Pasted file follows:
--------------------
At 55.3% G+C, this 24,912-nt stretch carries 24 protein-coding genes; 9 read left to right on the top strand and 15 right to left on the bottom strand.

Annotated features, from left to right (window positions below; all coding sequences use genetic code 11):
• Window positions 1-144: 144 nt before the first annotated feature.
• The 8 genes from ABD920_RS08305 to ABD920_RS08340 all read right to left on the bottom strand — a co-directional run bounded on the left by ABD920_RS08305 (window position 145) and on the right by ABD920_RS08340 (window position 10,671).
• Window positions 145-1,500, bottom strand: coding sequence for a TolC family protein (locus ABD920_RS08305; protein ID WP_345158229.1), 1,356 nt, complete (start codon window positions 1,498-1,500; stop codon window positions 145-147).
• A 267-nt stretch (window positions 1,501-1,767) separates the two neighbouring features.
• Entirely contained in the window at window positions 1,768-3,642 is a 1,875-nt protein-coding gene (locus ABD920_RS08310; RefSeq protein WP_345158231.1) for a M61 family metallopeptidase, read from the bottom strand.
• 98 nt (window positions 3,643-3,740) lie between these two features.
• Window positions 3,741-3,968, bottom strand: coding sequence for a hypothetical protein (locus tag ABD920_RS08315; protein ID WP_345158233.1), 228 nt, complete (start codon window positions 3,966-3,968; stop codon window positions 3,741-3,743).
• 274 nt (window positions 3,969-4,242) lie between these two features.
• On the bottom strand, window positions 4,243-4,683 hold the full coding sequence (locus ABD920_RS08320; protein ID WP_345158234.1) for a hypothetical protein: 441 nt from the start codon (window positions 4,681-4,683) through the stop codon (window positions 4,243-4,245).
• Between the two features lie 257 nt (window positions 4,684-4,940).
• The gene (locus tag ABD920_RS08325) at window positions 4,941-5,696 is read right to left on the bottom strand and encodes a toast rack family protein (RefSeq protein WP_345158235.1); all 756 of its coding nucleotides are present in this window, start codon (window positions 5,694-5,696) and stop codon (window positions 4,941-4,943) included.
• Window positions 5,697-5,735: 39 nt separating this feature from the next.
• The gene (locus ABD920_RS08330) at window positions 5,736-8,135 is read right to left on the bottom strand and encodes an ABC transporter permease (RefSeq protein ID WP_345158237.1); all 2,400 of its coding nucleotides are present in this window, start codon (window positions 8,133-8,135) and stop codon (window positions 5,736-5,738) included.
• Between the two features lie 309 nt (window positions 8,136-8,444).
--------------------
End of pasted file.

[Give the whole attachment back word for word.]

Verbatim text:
At 55.3% G+C, this 24,912-nt stretch carries 24 protein-coding genes; 9 read left to right on the top strand and 15 right to left on the bottom strand.

Annotated features, from left to right (window positions below; all coding sequences use genetic code 11):
• Window positions 1-144: 144 nt before the first annotated feature.
• The 8 genes from ABD920_RS08305 to ABD920_RS08340 all read right to left on the bottom strand — a co-directional run bounded on the left by ABD920_RS08305 (window position 145) and on the right by ABD920_RS08340 (window position 10,671).
• Window positions 145-1,500, bottom strand: coding sequence for a TolC family protein (locus ABD920_RS08305; protein ID WP_345158229.1), 1,356 nt, complete (start codon window positions 1,498-1,500; stop codon window positions 145-147).
• A 267-nt stretch (window positions 1,501-1,767) separates the two neighbouring features.
• Entirely contained in the window at window positions 1,768-3,642 is a 1,875-nt protein-coding gene (locus ABD920_RS08310; RefSeq protein WP_345158231.1) for a M61 family metallopeptidase, read from the bottom strand.
• 98 nt (window positions 3,643-3,740) lie between these two features.
• Window positions 3,741-3,968, bottom strand: coding sequence for a hypothetical protein (locus tag ABD920_RS08315; protein ID WP_345158233.1), 228 nt, complete (start codon window positions 3,966-3,968; stop codon window positions 3,741-3,743).
• 274 nt (window positions 3,969-4,242) lie between these two features.
• On the bottom strand, window positions 4,243-4,683 hold the full coding sequence (locus ABD920_RS08320; protein ID WP_345158234.1) for a hypothetical protein: 441 nt from the start codon (window positions 4,681-4,683) through the stop codon (window positions 4,243-4,245).
• Between the two features lie 257 nt (window positions 4,684-4,940).
• The gene (locus tag ABD920_RS08325) at window positions 4,941-5,696 is read right to left on the bottom strand and encodes a toast rack family protein (RefSeq protein WP_345158235.1); all 756 of its coding nucleotides are present in this window, start codon (window positions 5,694-5,696) and stop codon (window positions 4,941-4,943) included.
• Window positions 5,697-5,735: 39 nt separating this feature from the next.
• The gene (locus ABD920_RS08330) at window positions 5,736-8,135 is read right to left on the bottom strand and encodes an ABC transporter permease (RefSeq protein ID WP_345158237.1); all 2,400 of its coding nucleotides are present in this window, start codon (window positions 8,133-8,135) and stop codon (window positions 5,736-5,738) included.
• Between the two features lie 309 nt (window positions 8,136-8,444).